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30 Seconds to Happiness

“Our goal is for someone to go from wanting something to buying it in under 30 seconds.”

Sam Hall, Vice President of Mobile Shopping at Amazon.

Instant gratification. Gimme. I want. The culture of Me First, magnified through the lens of technology, has transformed our expectations such that we are not capable of waiting. And in doing so, it fools us into believing that somehow, if I get something more quickly, I will find happiness.

Technology is often blamed for our cultural demand for instant gratification. Sixteen years ago, when I began to practice law, I heard one of the firm’s partners lamenting this phenomenon. Apparently fax machines were a bad influence on clients, who expected answers to their legal quagmires and dilemmas on a near-simultaneous basis. Now, with emails, internet and computer aided legal research, this demand has been magnified exponentially.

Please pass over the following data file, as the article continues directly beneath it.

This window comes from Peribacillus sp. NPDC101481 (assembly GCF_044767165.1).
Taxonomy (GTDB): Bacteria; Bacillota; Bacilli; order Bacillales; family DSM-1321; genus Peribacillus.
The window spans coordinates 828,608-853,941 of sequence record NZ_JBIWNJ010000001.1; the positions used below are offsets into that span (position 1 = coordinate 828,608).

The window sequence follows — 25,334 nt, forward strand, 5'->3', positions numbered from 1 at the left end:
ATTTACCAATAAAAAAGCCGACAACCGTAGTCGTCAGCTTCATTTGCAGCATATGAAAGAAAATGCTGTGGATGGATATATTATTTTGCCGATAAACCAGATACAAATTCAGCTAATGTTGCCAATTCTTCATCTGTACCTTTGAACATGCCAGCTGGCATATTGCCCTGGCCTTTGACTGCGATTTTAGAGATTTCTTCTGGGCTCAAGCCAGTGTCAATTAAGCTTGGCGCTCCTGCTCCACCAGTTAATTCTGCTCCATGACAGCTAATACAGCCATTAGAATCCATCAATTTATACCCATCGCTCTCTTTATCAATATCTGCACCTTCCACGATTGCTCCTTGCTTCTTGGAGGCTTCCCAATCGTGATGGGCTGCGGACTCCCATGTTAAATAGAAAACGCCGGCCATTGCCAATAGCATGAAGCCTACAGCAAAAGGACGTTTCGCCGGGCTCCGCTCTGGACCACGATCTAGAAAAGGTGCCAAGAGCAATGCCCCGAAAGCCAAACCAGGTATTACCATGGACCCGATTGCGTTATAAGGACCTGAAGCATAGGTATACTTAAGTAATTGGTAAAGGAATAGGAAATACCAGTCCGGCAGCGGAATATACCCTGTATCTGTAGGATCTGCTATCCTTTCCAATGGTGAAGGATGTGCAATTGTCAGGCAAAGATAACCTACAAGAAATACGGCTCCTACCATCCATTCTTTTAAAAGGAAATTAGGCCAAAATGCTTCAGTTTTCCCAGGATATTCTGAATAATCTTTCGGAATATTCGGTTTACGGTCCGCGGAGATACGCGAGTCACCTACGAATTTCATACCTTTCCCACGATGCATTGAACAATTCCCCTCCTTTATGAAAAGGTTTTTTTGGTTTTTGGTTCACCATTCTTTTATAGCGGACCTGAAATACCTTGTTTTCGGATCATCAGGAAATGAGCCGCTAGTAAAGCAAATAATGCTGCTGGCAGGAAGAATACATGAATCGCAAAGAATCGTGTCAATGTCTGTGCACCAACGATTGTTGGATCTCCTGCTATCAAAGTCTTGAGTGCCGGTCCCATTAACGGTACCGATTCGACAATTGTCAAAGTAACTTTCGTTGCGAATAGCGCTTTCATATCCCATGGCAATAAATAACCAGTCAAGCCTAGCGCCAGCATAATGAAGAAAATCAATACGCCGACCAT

I am not sure if technological advances promotes our materialism, if it’s vice versa, or if they’re symbiotic. Maybe it’s a corollary to entropy, the tendency toward chaos and disorder. What I do know is that this technology-enabled ability to go from wanting to getting in 30 seconds does not lead to quicker gratification. It can result in a more frenetic hoarding activity, but ultimately the void we seek to fill remains empty.

Maybe our efforts are wrongly directed. As Viktor Frankl points out, perhaps our void will be filled by redirecting our efforts from a pursuit of happiness to a pursuit of meaning.

In memory of my Mom, who always hoped for my happiness but by her example taught me to seek meaning.  You would be celebrating your 74th birthday today. I love you, Mom!

USNA I Day 1984

Comments on: "30 Seconds to Happiness" (1)

  1. Cristina said:

    I heard a while ago that the biggest indicator of future success is a child’s tolerance for delayed gratification. If that still holds true, we’re in trouble.

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